We’ve all heard the expression “he’s so ugly only his mother could love him!”  Well, I think the saying originated when man got his first glimpse of a warthog.  These denizens of the African bushveld, with wart-like bumps and course whiskers on their flat elongated faces, are downright ugly.

Warthogs are found south of the Sahara and are all over Namibia.  They’re mostly seen grazing at the side of the road in small groups.  Their solid little bodies are a real hazard to traffic and hitting one in a fast-moving vehicle is not recommended, hence the need for warning road signs wherever they are prevalent.

Warthogs are supposed to have poor sight, but if you stop at the side of the road to photograph them, they run off at high speed with their tails in the air.  Either their eyesight is better than we think or they have an inbuilt radar system to warn them of our presence.  Their hearing and sense of smell is apparently very good.

They can exist on very little water, but if there is water around they drink regularly. They love to wallow in mud or roll in sand so are mostly seen caked in dirt.

They live in burrows, usually those already dug by aardvarks, and if they are threatened, they slide backwards into their holes so that they can defend themselves with their tusks, which both males and females have.  Their main predators are leopards and lions, so they aren’t under threat very often.

We met this tame little warthog at a campsite recently.  It was about six months old and had been hand-reared.  He was a talkative little fellow and grunted his way through a long conversation with me, between attempts at untying my shoelaces and nibbling my jeans!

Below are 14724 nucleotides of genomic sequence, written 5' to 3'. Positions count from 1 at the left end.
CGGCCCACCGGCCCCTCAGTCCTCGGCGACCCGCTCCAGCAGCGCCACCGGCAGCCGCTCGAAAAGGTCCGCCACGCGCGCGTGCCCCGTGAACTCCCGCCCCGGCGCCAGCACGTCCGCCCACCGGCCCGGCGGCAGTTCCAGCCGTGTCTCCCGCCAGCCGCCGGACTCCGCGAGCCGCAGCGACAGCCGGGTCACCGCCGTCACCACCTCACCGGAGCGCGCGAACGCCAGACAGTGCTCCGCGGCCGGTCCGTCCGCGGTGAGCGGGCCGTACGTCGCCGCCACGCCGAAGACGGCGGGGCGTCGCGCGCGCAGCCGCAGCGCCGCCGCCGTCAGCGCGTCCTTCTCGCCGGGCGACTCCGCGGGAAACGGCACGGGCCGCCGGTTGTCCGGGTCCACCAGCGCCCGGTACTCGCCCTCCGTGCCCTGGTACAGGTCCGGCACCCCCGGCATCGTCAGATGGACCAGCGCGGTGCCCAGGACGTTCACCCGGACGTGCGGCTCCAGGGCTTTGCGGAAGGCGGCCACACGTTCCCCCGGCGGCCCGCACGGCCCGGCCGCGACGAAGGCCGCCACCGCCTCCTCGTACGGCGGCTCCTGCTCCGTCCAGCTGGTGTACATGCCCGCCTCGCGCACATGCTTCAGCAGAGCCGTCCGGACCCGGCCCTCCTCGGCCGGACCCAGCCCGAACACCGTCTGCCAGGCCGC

Litters are limited to four babies, as female warthogs only have four teats and the young suckle from their own teat for at least four months.  When grazing they bend their well-padded and calloused front knees to enable them to pick up food from the ground.  Their diet consists of grass, seeds, bulbs and tubers.

The scientific name for a warthog is Phacochoerus aethiopicus.  I’m not sure of the direct translation of that name – perhaps it is ‘ugly of uglies!”



Jane is an avid birder and nature enthusiast, whose deep love for travel, camping and exploring the natural world knows no bounds. Assisted by her nature-loving husband, Rob, a skilled photographer, they form a dynamic duo dedicated to visiting remote and breathtaking landscapes. With their camera lenses as their creative instruments, they capture the beauty of birds and wildlife, all while advocating tirelessly for conservation.

2 Responses

  1. blank oont groont says:

    don’t pet a warthog, are you insane

    • blank Jane says:

      You’re right – one wouldn’t normally be able to pet a warthog, but this one had been hand-reared and was very tame. Most warthogs won’t let you get anywhere near them.

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